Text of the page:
3. The unit's traditions. What mascots does it have? What anniversaries does it celebrate?
  4. What gallantry awards (such as the Medal of Honor, Param Vir Chakra, or Victoria Cross) have been awarded to members of the unit? What unit awards (such as battle honours or presidential citations) has the unit received?

Firearm[edit]

Shortcut:

The article can be structured along these lines:

  1. History. A history of the weapon, including background events leading to the design and the evolution of design, plus service history.
  2. Design and features. A description of the major points of the weapon, including details of the operating mechanism, how the weapon is maintained and operated by the user, and ballistics.
  3. Accessories. A list and description of the officially approved accessories issued with the weapon, such as bayonets and any special cleaning kits.
  4. Variants. A list and description of all variants and close descendants of the weapon, plus production details.
  5. Civilian use. A general description of the use of the weapon by non-military, non-government, and legally entitled groups.
  6. Cultural impact, if any. A general summary of the weapon's impact on culture, complying with the guidelines on popular culture.

Base or fortress[edit]

The opening paragraph (or lead section) should concisely convey:

  1. The formal name of the base in English, any appropriate foreign names, and any nickname(s).
  2. Who owns or operates the fortress or base?
  3. What is the purpose of the fortress or base; in other words, why was it built?
  4. When was it built?
  5. In what notable battles, operations, or wars was the base or fortress involved?
  6. If the base or fortress no longer exists, when was it demolished or deactivated and why?

The article can be structured along these lines:

  1. The base or fort's background. What events led to the need for a new fortress or base?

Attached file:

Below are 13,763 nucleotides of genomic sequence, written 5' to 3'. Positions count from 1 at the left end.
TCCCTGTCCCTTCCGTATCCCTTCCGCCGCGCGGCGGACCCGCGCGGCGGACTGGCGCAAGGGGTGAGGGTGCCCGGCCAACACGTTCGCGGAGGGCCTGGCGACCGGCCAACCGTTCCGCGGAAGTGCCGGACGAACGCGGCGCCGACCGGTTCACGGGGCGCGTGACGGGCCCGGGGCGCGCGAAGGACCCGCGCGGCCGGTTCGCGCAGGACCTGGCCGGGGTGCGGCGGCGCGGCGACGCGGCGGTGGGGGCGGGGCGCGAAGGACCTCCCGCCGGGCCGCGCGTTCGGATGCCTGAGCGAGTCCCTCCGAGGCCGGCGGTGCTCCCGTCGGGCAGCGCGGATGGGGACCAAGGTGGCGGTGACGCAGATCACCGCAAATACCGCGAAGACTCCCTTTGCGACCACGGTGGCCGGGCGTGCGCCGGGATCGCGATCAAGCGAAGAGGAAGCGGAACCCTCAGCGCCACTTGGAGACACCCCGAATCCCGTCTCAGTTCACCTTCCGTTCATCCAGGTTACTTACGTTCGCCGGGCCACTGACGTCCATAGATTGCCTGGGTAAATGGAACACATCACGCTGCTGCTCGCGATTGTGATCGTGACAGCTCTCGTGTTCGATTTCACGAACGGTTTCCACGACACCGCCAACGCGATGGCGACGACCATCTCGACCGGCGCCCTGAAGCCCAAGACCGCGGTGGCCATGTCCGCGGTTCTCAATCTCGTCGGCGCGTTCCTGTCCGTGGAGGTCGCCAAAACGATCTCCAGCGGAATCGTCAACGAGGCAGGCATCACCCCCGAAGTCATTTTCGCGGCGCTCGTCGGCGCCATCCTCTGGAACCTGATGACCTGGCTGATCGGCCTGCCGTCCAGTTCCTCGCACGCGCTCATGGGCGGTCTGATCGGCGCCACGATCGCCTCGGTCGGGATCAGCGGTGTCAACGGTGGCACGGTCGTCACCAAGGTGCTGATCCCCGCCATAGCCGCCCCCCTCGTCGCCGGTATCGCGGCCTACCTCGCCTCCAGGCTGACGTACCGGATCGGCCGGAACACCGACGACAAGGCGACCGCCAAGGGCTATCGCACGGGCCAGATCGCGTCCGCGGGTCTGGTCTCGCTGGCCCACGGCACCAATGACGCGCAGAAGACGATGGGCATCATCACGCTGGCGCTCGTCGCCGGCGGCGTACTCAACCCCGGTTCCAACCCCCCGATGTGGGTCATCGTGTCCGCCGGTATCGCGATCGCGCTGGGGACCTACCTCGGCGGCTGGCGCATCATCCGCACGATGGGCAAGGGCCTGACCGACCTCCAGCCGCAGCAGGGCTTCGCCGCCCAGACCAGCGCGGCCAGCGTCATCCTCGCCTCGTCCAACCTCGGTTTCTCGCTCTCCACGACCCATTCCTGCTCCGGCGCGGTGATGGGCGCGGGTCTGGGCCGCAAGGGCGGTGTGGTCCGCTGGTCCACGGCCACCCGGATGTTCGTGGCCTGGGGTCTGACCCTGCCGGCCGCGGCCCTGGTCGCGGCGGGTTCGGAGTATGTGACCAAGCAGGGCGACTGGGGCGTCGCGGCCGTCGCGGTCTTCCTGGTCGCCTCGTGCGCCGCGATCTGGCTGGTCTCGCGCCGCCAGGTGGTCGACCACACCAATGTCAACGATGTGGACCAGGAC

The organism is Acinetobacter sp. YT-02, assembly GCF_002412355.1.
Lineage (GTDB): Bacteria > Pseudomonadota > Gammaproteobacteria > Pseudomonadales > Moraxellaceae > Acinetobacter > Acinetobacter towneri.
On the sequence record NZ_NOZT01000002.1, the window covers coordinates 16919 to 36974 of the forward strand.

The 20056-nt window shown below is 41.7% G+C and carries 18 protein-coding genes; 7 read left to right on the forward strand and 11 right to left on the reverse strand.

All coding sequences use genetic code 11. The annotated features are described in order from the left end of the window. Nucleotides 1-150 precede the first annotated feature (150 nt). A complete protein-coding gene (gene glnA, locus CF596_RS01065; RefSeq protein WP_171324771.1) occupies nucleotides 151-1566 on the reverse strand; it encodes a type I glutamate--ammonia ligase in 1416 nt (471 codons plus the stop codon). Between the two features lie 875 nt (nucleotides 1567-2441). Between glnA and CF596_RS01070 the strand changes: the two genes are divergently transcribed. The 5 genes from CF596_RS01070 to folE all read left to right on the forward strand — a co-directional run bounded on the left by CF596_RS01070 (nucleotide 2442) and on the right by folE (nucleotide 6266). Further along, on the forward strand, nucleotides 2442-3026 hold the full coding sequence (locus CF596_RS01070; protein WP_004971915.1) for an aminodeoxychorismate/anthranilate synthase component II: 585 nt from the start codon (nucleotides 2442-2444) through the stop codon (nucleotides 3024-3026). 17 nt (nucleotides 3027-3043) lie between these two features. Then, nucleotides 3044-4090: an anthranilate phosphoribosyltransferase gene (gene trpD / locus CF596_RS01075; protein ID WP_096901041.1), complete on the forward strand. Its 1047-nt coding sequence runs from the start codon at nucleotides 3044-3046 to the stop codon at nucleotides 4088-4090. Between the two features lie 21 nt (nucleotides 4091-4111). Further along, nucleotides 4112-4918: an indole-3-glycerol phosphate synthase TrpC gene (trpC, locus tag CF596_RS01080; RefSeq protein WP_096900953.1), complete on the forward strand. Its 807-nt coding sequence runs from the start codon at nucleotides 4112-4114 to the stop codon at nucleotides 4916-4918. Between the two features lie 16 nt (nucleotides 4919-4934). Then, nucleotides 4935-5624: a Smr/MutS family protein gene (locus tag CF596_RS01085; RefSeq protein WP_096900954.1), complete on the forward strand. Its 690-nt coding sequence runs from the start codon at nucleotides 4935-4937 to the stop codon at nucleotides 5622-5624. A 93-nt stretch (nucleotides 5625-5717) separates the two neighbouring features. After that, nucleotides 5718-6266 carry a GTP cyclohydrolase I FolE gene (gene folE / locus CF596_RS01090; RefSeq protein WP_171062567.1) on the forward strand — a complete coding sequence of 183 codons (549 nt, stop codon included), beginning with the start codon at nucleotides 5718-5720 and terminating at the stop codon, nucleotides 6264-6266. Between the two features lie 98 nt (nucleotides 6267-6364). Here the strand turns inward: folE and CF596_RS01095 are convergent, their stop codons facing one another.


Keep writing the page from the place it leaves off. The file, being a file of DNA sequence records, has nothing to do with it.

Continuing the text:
2. The planning and construction of the fort or base. Who built it? What were its physical features and what problems arose during construction? Consider the surrounding terrain and other potentially hostile conditions, including opposition to its construction.
  3. The base or fort's history. After it was built, how did the base serve its builders? What purpose did it serve, and how effective was it in that role? Was it involved in any battles or provide a supporting role to an army or unit? What units were stationed at the base, and who were its commanders?
  4. If the base or fort still exists, what is its purpose and condition? Who is in charge of the base? What are the politics surrounding it?
  5. If the base or fort no longer exists, what happened to its site? Has it been turned over to commercial use, another military, or converted to park land?

Popular culture[edit]

Shortcut:
See also the specific guidelines for firearms and popular culture.

"In popular culture" sections should be avoided unless the subject has had a well-cited and notable impact on popular culture. Any popular culture reference being considered for inclusion must be attributed to a reliable source for the article topic. Items meeting these requirements should typically be worked into the text of the article; a separate section for popular culture items, and in particular the following, should be avoided:

  • Compendiums of every trivial appearance of the subject in pop culture (trivia)
  • Unsupported speculation about cultural significance or fictional likenesses (original research)

This tends to be a particular problem in articles on military hardware (weapons, vehicles, and so forth); for example, the Mauser K98 and the M1 Garand may appear in any World War II film, and their many appearances don't warrant an exhaustive list. On the other hand, a discussion of the Webley representing a stereotypical British revolver, or a conceptual artist's public response to the symbolism of the East European tank monument, is certainly notable.

The following text may be inserted as a hidden comment into military history articles:

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The subject of this article has appeared in popular cultural contexts such as films, video games, novels, strip cartoons, and the like. These are mostly trivial mentions, and listing them adds no value to the encyclopedic treatment of the subject.
Before adding items to this section, please read [[Wikipedia:WikiProject Military history/Content guide#Popular culture]]. Additions that appear to be insignificant and/or are not attributed to a reliable source WILL be removed.
If an item you have added has been removed and you wish to contest its removal, please start a discussion on this article's talk page proposing that it be restored.